The Alamo Movie Review
Remember the Alamo? You may not want to after seeing this dull depiction of one of America's most historic battles. 2004's The Alamo is perhaps a bit more historical than its John Wayne predecessor, but lacks the charisma and character to pull audiences through its two-hour-plus running time.
John Lee Hancock, who directed Dennis Quaid to huge success in 2002's The Rookie, re-teams with the actor to portray the 1836 standoff between a bunch of Texas militiamen and a huge Mexican army, run by the ruthless dictator Santa Ana. Quaid plays General Sam Houston, but the more unlucky souls that actually get stuck within the confines of the fort include Billy Bob Thornton as Davy Crockett, Jason Patric as James Bowie and Patrick Wilson as Colonel William Barrett Travis. Emilio Echevarría plays Santa Ana. The problem is, how can a movie be truly entertaining when everyone knows that all of the characters are going to die at the end?
I am no historical expert - in fact, I know very little about the exact happenings at the Alamo. When it comes to movies like this, all I can base things on is the amount of flag-waving that takes place. Thankfully, aside from a bunch of cheesy lines about Texas, the movie does not portray all of the Alamo defenders as heavenly creatures; in fact, very few can be considered decent. This doesn't mean that the characters are historically accurate - I doubt it very much - but The Alamo does a good enough job tricking us into believing they are. In fact, the movie is pretty good at being believable - believable to the point where none of the battle scenes are entertaining or exhilarating; they are downright tedious. Actually, the whole movie is.
The Alamo swims neck-deep in the seas of mediocrity from beginning to end, managing to stay above the surface for air but never able to get to shallower waters where it can relax and actually enjoy itself. The movie introduces us to the film's key players, but never gets close to making any interesting characters. Thornton's Crockett is likeable enough, but that is about all that can be said. Quaid's Houston is bland. All of the other characters blend together; they do so even more when they are killed quickly without any kind of dramatic effects. So, the movie's real problem is its lack of character commitment. There are plenty of good war movies out there where there are several likeable characters that, within ten minutes of the opening credits, the audiences are pleading with the screen for them not to die. It isn't easy, but it can be done. The Alamo has none of that. As each character met his inevitable fate, I felt nothing for them; by the time they died, I was glad because it meant that the movie was nearing its end. War movies rely on one thing more than any other, and that is its characters; The Alamo fails mightily.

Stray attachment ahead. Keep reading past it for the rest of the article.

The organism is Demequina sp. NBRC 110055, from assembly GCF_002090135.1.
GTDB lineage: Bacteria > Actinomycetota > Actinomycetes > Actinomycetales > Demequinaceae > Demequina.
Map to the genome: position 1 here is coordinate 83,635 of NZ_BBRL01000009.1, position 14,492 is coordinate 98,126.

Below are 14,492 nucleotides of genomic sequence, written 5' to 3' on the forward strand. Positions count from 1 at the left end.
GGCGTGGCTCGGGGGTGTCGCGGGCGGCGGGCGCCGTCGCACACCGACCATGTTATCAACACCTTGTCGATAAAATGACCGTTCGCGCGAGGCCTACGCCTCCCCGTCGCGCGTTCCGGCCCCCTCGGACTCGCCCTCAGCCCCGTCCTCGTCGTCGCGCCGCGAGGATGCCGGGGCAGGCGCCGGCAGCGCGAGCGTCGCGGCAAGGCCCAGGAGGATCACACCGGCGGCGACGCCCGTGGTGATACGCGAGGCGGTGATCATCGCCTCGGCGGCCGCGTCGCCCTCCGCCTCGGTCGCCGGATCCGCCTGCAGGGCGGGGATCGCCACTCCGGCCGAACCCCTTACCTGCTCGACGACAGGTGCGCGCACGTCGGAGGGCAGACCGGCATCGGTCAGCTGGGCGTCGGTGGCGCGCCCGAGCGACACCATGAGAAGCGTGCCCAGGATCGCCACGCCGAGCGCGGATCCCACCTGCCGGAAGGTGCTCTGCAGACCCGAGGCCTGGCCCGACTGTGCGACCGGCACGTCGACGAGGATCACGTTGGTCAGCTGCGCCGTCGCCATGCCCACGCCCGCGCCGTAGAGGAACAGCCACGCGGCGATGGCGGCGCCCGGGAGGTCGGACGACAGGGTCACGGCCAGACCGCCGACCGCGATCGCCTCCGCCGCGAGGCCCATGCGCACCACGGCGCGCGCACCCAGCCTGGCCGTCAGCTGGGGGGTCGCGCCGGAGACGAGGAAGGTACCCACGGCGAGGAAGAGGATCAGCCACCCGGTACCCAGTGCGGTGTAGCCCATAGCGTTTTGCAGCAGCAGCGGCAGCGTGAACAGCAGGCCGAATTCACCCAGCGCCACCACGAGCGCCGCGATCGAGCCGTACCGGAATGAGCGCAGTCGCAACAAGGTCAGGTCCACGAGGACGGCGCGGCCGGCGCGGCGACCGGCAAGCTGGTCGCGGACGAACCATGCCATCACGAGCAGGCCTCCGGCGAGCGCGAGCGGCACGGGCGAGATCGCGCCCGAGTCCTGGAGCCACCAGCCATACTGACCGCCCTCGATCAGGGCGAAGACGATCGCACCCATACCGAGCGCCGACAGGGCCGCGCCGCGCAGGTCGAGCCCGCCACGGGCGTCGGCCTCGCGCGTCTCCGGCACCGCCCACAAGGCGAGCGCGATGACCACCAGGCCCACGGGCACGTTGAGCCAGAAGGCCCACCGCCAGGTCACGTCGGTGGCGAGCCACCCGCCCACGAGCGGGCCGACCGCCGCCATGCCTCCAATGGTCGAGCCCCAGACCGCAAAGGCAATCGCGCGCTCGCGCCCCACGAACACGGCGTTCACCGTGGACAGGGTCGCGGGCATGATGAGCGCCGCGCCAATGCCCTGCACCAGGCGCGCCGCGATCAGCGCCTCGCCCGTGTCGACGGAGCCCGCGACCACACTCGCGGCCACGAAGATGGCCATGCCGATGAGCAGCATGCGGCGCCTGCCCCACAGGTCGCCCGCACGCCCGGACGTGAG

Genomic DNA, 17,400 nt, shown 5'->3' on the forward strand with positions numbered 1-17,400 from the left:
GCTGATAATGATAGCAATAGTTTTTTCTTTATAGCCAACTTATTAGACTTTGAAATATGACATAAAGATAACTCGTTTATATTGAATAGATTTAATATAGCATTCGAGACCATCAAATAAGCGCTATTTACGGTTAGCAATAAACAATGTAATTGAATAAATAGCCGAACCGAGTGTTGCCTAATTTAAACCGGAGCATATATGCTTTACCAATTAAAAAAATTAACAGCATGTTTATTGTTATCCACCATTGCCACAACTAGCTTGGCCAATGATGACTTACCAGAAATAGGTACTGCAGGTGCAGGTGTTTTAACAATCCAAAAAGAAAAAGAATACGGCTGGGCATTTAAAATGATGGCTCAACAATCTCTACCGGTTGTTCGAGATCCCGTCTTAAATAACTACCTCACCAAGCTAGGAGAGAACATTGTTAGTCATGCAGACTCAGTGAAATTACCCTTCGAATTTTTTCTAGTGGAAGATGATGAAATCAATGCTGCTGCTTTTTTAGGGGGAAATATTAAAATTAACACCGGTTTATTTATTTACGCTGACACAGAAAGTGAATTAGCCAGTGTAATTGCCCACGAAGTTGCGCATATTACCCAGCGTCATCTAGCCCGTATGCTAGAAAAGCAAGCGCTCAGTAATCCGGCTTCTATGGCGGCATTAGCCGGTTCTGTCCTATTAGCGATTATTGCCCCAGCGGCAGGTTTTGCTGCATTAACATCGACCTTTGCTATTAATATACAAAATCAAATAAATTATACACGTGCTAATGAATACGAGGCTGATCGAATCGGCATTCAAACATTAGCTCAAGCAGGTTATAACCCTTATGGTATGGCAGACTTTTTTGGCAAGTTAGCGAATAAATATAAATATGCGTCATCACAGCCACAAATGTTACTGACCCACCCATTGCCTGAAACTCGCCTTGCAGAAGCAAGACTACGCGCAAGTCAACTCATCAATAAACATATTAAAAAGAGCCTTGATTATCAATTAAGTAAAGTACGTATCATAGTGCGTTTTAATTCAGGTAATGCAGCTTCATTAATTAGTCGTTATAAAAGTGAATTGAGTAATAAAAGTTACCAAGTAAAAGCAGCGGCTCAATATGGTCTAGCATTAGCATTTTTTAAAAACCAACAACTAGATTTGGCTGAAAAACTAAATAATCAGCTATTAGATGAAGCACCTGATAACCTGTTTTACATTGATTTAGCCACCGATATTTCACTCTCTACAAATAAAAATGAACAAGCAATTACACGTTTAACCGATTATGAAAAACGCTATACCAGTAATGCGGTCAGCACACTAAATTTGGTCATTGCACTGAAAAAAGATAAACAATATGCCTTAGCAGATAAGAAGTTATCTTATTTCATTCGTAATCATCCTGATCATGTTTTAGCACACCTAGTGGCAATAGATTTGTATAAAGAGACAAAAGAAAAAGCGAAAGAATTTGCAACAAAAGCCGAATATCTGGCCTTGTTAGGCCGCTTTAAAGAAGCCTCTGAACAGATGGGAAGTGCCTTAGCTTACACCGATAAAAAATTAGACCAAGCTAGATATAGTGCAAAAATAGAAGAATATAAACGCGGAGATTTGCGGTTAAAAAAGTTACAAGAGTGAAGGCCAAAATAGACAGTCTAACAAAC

From an entertainment perspective, The Alamo is pretty boring. I've sat through worse and, if need be, I could watch this movie again. Nevertheless, it is bland, emotionless and fails in one of its most important departments: the battle scenes. Similar movies, such as Zulu, create tension, and we get to see the strategy of the rival soldiers unfold on screen. I saw none of that here. Once the Mexicans start their attack on the Alamo, there is no excitement and no thrill. Some defenders may say that this is due to the fact that we know the outcome; I lay much of the blame on director Hancock, who, frankly, has no experience with war films and obviously was the wrong man for the job. Though there are thousands of Mexican soldiers running around, I never really got the sense that they were there once the battle commenced. A few Mexican soldiers climb over the walls, everyone gets killed, and that is it. Some of the main characters are killed without the slightest glance.
The movie ends with a very rushed sequence that shows Houston taking on Santa Ana a month after the Alamo fell. It is a good way to end a film that otherwise would end in defeat (who thought that the defeat of a well-known Texan would be a bad thing?), but the sequence is so poorly executed that I just didn't care.
The Alamo works as a somewhat informative movie that has its moments, but its lack of character development and good battle scenes leaves little to be desired for. More than anything else, the wrong director was chosen for what should have been an ambitious and engaging project.
Review by Erik Samdahl unless otherwise indicated.